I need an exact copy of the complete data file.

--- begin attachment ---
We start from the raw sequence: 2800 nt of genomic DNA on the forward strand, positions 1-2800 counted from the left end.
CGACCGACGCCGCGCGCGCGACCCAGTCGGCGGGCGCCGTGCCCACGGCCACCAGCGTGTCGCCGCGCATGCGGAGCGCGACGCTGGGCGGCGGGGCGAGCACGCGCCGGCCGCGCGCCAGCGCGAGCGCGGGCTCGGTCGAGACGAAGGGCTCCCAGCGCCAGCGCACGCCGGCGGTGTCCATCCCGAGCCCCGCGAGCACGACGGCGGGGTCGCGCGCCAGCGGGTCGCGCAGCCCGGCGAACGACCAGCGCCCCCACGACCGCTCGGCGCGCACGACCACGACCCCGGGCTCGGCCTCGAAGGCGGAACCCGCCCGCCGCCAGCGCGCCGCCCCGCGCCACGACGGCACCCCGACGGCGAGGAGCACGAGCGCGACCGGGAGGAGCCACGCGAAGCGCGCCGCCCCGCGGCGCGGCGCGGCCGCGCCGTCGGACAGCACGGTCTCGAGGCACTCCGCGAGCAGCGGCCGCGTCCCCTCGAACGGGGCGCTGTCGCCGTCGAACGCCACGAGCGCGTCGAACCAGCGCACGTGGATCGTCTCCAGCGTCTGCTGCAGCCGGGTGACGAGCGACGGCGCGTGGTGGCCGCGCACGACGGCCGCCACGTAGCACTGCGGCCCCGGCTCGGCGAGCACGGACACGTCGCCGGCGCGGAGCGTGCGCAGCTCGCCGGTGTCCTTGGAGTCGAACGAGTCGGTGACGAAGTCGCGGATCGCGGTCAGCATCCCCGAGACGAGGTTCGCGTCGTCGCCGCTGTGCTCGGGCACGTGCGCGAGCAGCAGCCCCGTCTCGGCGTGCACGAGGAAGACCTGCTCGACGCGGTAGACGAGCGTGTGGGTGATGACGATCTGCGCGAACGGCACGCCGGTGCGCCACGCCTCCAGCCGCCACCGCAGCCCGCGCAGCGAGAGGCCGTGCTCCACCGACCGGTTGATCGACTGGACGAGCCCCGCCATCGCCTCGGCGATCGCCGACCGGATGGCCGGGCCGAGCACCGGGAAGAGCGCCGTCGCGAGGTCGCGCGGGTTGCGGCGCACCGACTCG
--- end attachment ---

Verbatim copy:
We start from the raw sequence: 2800 nt of genomic DNA on the forward strand, positions 1-2800 counted from the left end.
CGACCGACGCCGCGCGCGCGACCCAGTCGGCGGGCGCCGTGCCCACGGCCACCAGCGTGTCGCCGCGCATGCGGAGCGCGACGCTGGGCGGCGGGGCGAGCACGCGCCGGCCGCGCGCCAGCGCGAGCGCGGGCTCGGTCGAGACGAAGGGCTCCCAGCGCCAGCGCACGCCGGCGGTGTCCATCCCGAGCCCCGCGAGCACGACGGCGGGGTCGCGCGCCAGCGGGTCGCGCAGCCCGGCGAACGACCAGCGCCCCCACGACCGCTCGGCGCGCACGACCACGACCCCGGGCTCGGCCTCGAAGGCGGAACCCGCCCGCCGCCAGCGCGCCGCCCCGCGCCACGACGGCACCCCGACGGCGAGGAGCACGAGCGCGACCGGGAGGAGCCACGCGAAGCGCGCCGCCCCGCGGCGCGGCGCGGCCGCGCCGTCGGACAGCACGGTCTCGAGGCACTCCGCGAGCAGCGGCCGCGTCCCCTCGAACGGGGCGCTGTCGCCGTCGAACGCCACGAGCGCGTCGAACCAGCGCACGTGGATCGTCTCCAGCGTCTGCTGCAGCCGGGTGACGAGCGACGGCGCGTGGTGGCCGCGCACGACGGCCGCCACGTAGCACTGCGGCCCCGGCTCGGCGAGCACGGACACGTCGCCGGCGCGGAGCGTGCGCAGCTCGCCGGTGTCCTTGGAGTCGAACGAGTCGGTGACGAAGTCGCGGATCGCGGTCAGCATCCCCGAGACGAGGTTCGCGTCGTCGCCGCTGTGCTCGGGCACGTGCGCGAGCAGCAGCCCCGTCTCGGCGTGCACGAGGAAGACCTGCTCGACGCGGTAGACGAGCGTGTGGGTGATGACGATCTGCGCGAACGGCACGCCGGTGCGCCACGCCTCCAGCCGCCACCGCAGCCCGCGCAGCGAGAGGCCGTGCTCCACCGACCGGTTGATCGACTGGACGAGCCCCGCCATCGCCTCGGCGATCGCCGACCGGATGGCCGGGCCGAGCACCGGGAAGAGCGCCGTCGCGAGGTCGCGCGGGTTGCGGCGCACCGACTCG